I started playing Tennis under a coach recently. I had donned a coachee role after a long time and one of the first things that came to mind when it started was:
“The coach makes such a big difference. The individual attention and personal feedback and suggestions are helping immensely. Why don’t we have a coach for professional work?”
The ‘coachee’ experience triggered some perspectives:
It was a humbling (and fumbling) experience taking the first steps to a game I hadn’t played before. I really appreciated the patience shown by the coaches to correct the mistakes step by step until a stroke was improved.
It is easy to forget how difficult it was the first time once you gain a lot of experience and not show the same empathy when you become a mentor.
The coach seemed to know that you should not overwhelm someone with too much feedback and gave it incrementally and at the right time.
As a lead or mentor, it is our job is to give feedback to help someone improve. But the timing and tone are as important as the objectivity of the feedback.
The junior coach would sometimes keep repeating the same feedback to no avail at times — “bend your knees or turn your upper body more to play a shot. You need to get into position quickly so that you have enough time. You need to improve footwork”. The senior coach would watch and later prescribe warm-up routines and stretches to enhance flexibility and footwork or improve stamina.
As a mentor, you need to listen carefully and look at things from the perspective of the mentee — only then can you connect to the root cause and solve the problem effectively.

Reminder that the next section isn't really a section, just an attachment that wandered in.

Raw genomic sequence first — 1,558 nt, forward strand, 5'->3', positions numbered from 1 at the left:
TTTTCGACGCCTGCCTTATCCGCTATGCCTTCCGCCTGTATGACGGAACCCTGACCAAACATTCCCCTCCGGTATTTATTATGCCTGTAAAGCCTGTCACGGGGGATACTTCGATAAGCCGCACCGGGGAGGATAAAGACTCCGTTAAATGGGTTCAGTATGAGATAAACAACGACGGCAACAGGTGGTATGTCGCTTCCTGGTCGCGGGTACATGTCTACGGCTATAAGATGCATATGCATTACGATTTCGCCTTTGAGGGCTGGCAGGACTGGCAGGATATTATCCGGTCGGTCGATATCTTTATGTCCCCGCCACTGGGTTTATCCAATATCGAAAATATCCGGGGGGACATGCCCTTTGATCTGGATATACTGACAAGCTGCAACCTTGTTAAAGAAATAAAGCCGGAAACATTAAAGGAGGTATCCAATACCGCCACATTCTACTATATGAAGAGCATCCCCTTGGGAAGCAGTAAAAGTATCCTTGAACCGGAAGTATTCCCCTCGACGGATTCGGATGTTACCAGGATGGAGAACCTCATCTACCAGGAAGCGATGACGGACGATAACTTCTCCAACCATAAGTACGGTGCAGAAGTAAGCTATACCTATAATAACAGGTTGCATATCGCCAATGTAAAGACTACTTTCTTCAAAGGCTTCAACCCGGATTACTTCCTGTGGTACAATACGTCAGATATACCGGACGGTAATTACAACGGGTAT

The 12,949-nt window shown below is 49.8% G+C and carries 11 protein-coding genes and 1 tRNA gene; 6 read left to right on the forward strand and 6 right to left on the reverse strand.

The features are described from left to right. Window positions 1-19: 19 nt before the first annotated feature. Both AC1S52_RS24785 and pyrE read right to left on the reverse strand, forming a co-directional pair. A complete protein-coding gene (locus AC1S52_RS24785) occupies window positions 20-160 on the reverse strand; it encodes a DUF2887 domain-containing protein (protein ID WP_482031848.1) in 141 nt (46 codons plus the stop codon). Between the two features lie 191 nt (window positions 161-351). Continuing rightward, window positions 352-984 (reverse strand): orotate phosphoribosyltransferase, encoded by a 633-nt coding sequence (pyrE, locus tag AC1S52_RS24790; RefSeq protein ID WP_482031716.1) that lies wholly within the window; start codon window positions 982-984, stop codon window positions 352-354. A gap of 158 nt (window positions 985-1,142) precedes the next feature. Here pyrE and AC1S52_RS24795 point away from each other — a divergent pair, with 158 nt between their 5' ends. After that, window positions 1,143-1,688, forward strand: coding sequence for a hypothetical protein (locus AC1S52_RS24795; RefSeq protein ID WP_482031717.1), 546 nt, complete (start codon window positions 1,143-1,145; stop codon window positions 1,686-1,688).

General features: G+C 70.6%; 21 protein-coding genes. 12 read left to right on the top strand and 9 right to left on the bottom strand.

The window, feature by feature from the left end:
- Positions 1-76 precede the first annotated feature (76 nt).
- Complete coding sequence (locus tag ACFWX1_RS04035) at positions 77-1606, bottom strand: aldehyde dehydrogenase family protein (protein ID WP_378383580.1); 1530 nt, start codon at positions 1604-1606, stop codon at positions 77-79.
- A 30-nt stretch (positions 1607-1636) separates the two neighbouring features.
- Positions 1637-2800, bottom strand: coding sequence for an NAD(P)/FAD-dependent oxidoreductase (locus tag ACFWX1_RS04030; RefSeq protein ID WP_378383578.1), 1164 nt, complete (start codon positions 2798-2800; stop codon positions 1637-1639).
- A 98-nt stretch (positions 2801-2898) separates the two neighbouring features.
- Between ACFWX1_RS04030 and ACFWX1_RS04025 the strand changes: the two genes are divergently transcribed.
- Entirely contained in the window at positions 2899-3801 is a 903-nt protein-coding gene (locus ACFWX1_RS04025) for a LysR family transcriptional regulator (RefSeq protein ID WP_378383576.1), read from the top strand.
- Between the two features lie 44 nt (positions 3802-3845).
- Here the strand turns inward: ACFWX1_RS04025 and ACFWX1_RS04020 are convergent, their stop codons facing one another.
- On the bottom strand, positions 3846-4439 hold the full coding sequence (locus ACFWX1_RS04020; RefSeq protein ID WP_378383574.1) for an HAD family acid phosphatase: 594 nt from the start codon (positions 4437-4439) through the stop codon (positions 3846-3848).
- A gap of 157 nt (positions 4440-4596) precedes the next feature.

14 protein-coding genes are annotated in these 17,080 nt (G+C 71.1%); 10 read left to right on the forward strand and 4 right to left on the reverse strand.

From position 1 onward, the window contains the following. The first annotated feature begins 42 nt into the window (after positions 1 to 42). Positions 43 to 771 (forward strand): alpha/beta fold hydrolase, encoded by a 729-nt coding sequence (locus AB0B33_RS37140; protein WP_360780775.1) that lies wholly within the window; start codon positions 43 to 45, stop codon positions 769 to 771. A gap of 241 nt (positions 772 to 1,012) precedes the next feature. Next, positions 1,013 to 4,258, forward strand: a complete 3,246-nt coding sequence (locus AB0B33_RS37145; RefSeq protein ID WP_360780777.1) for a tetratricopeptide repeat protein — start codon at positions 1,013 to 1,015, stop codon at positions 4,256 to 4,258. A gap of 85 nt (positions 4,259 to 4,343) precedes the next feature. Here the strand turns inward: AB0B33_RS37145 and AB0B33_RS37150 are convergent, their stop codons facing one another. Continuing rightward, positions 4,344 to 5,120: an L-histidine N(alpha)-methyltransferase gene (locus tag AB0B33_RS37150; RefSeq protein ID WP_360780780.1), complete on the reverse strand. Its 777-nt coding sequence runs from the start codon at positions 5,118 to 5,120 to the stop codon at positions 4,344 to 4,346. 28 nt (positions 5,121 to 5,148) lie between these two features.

As a beginner in the game, I would initially try to quickly wrap up warm-up exercises so I could get to the court and start playing. However, I would notice senior players who would do 1 hour of intensive warm-up and exercise before even picking up the racquet. And when you saw them playing in the court later, it was clear why that prep work is essential.
True learning is not just about learning the latest cool framework but also having a deep understanding of how things work and the basics like data structures, algorithms, compiler construction — We might not need this 90% of the time but that 10% use case where you have to build an abstraction, these foundational skills make a huge difference. I later remembered this article I had read many years back — “Top athletes and singers have coaches. Should you?” by Atul Gawande.
Now, a personal coach in the professional realm in software engineering might be a tall order. But luckily in this field, there are several ways one can get guidance when you cannot arrange a personal coach.